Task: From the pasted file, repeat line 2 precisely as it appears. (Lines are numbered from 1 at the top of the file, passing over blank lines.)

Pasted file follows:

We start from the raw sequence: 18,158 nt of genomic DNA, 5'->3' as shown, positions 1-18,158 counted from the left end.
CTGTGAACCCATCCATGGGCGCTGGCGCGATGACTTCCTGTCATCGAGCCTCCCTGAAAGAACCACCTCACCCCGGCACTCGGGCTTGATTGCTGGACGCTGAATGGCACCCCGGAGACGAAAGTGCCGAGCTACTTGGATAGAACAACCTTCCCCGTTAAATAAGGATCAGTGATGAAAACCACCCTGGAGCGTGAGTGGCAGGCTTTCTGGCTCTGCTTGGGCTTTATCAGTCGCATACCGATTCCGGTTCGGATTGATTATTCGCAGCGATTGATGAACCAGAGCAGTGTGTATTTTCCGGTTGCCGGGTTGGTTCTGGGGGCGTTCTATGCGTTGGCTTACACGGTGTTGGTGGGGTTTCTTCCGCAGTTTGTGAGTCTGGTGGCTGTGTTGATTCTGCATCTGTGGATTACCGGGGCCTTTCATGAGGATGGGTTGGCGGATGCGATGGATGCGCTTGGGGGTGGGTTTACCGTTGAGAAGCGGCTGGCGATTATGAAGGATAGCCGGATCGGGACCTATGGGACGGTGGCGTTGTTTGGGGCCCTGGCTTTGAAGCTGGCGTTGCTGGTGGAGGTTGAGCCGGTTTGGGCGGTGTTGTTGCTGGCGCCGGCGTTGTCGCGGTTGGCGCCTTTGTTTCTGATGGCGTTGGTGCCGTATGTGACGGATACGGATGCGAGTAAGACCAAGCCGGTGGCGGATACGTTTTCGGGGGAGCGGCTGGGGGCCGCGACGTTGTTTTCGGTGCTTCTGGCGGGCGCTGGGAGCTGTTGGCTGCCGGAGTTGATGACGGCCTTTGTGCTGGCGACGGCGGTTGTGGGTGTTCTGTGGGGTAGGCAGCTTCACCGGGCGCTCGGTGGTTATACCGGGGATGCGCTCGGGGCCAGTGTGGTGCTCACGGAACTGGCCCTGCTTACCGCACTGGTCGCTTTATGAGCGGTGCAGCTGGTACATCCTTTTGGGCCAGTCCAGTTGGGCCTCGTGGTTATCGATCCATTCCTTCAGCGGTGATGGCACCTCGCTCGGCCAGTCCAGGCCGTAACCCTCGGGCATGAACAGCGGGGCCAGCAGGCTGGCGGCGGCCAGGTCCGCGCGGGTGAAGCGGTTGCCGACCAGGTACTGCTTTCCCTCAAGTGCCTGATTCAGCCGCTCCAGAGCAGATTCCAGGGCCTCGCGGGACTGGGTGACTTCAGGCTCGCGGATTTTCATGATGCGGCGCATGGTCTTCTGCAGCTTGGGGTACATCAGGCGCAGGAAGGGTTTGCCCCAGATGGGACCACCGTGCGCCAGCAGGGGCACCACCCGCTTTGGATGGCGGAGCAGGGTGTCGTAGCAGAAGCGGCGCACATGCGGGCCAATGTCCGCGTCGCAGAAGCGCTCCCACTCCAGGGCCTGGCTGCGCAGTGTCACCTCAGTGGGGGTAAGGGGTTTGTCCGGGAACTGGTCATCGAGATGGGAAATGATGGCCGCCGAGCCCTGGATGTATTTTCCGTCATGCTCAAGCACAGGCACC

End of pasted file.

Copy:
CTGTGAACCCATCCATGGGCGCTGGCGCGATGACTTCCTGTCATCGAGCCTCCCTGAAAGAACCACCTCACCCCGGCACTCGGGCTTGATTGCTGGACGCTGAATGGCACCCCGGAGACGAAAGTGCCGAGCTACTTGGATAGAACAACCTTCCCCGTTAAATAAGGATCAGTGATGAAAACCACCCTGGAGCGTGAGTGGCAGGCTTTCTGGCTCTGCTTGGGCTTTATCAGTCGCATACCGATTCCGGTTCGGATTGATTATTCGCAGCGATTGATGAACCAGAGCAGTGTGTATTTTCCGGTTGCCGGGTTGGTTCTGGGGGCGTTCTATGCGTTGGCTTACACGGTGTTGGTGGGGTTTCTTCCGCAGTTTGTGAGTCTGGTGGCTGTGTTGATTCTGCATCTGTGGATTACCGGGGCCTTTCATGAGGATGGGTTGGCGGATGCGATGGATGCGCTTGGGGGTGGGTTTACCGTTGAGAAGCGGCTGGCGATTATGAAGGATAGCCGGATCGGGACCTATGGGACGGTGGCGTTGTTTGGGGCCCTGGCTTTGAAGCTGGCGTTGCTGGTGGAGGTTGAGCCGGTTTGGGCGGTGTTGTTGCTGGCGCCGGCGTTGTCGCGGTTGGCGCCTTTGTTTCTGATGGCGTTGGTGCCGTATGTGACGGATACGGATGCGAGTAAGACCAAGCCGGTGGCGGATACGTTTTCGGGGGAGCGGCTGGGGGCCGCGACGTTGTTTTCGGTGCTTCTGGCGGGCGCTGGGAGCTGTTGGCTGCCGGAGTTGATGACGGCCTTTGTGCTGGCGACGGCGGTTGTGGGTGTTCTGTGGGGTAGGCAGCTTCACCGGGCGCTCGGTGGTTATACCGGGGATGCGCTCGGGGCCAGTGTGGTGCTCACGGAACTGGCCCTGCTTACCGCACTGGTCGCTTTATGAGCGGTGCAGCTGGTACATCCTTTTGGGCCAGTCCAGTTGGGCCTCGTGGTTATCGATCCATTCCTTCAGCGGTGATGGCACCTCGCTCGGCCAGTCCAGGCCGTAACCCTCGGGCATGAACAGCGGGGCCAGCAGGCTGGCGGCGGCCAGGTCCGCGCGGGTGAAGCGGTTGCCGACCAGGTACTGCTTTCCCTCAAGTGCCTGATTCAGCCGCTCCAGAGCAGATTCCAGGGCCTCGCGGGACTGGGTGACTTCAGGCTCGCGGATTTTCATGATGCGGCGCATGGTCTTCTGCAGCTTGGGGTACATCAGGCGCAGGAAGGGTTTGCCCCAGATGGGACCACCGTGCGCCAGCAGGGGCACCACCCGCTTTGGATGGCGGAGCAGGGTGTCGTAGCAGAAGCGGCGCACATGCGGGCCAATGTCCGCGTCGCAGAAGCGCTCCCACTCCAGGGCCTGGCTGCGCAGTGTCACCTCAGTGGGGGTAAGGGGTTTGTCCGGGAACTGGTCATCGAGATGGGAAATGATGGCCGCCGAGCCCTGGATGTATTTTCCGTCATGCTCAAGCACAGGCACC